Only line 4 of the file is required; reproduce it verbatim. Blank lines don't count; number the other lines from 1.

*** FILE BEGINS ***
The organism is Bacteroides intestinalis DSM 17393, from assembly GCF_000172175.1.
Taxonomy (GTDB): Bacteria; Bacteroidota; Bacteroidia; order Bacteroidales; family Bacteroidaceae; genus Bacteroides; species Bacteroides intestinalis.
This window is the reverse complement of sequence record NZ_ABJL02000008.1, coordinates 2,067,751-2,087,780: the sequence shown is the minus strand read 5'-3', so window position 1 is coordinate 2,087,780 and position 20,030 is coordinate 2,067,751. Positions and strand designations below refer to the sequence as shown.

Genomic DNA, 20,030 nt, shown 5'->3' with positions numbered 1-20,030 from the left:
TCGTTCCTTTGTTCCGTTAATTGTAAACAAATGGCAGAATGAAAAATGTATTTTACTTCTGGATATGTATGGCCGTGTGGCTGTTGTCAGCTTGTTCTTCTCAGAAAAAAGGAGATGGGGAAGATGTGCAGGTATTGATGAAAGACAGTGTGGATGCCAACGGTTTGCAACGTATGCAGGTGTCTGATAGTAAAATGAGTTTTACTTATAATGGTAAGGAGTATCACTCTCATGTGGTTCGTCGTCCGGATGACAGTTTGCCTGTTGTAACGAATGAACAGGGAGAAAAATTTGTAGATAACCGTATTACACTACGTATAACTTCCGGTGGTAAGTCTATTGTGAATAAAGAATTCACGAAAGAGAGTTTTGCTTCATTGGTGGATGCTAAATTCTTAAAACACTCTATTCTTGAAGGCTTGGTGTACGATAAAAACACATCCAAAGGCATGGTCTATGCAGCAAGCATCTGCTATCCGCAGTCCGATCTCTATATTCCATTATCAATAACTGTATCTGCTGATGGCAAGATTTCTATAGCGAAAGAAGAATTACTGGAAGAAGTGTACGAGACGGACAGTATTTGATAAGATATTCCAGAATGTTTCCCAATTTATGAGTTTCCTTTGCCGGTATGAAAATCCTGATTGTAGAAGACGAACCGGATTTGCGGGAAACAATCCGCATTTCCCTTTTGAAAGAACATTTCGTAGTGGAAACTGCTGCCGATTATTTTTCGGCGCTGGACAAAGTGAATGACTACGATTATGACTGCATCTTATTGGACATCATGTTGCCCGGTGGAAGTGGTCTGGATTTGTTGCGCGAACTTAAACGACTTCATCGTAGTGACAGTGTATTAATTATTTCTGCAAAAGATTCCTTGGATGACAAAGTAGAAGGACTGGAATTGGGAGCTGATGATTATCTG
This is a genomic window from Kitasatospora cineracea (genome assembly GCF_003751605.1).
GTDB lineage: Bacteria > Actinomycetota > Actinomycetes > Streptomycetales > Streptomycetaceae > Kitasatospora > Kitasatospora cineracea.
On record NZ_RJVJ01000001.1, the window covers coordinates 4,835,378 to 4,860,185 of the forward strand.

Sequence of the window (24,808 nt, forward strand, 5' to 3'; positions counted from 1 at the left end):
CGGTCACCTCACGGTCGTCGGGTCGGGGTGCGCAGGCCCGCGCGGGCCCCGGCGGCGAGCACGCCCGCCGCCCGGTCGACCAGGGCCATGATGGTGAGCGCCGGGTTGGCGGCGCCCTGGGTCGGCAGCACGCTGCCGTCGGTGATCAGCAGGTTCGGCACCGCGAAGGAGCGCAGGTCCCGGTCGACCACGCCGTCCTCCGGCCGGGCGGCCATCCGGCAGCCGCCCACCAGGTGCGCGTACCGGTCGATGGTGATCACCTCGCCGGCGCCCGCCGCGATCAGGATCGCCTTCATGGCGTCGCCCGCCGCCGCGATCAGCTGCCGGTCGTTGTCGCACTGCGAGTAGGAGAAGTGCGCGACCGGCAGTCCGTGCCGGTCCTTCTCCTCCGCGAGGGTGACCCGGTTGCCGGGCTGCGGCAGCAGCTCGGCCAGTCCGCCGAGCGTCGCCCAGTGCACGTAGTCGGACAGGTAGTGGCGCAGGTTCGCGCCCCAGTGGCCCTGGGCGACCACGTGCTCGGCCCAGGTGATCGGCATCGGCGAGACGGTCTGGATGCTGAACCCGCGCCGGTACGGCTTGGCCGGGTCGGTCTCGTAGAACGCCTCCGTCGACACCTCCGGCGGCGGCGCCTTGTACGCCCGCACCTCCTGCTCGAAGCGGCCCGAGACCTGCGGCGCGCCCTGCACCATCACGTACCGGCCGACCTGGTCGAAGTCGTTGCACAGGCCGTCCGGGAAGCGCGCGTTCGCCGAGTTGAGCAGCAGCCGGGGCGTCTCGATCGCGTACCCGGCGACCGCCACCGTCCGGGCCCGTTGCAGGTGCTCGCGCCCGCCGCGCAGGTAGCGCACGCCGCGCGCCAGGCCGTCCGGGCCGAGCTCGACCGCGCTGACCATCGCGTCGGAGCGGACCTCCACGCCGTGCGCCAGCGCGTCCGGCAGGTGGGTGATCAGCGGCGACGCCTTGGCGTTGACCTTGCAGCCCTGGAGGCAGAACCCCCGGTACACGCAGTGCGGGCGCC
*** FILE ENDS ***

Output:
Genomic DNA, 20,030 nt, shown 5'->3' with positions numbered 1-20,030 from the left: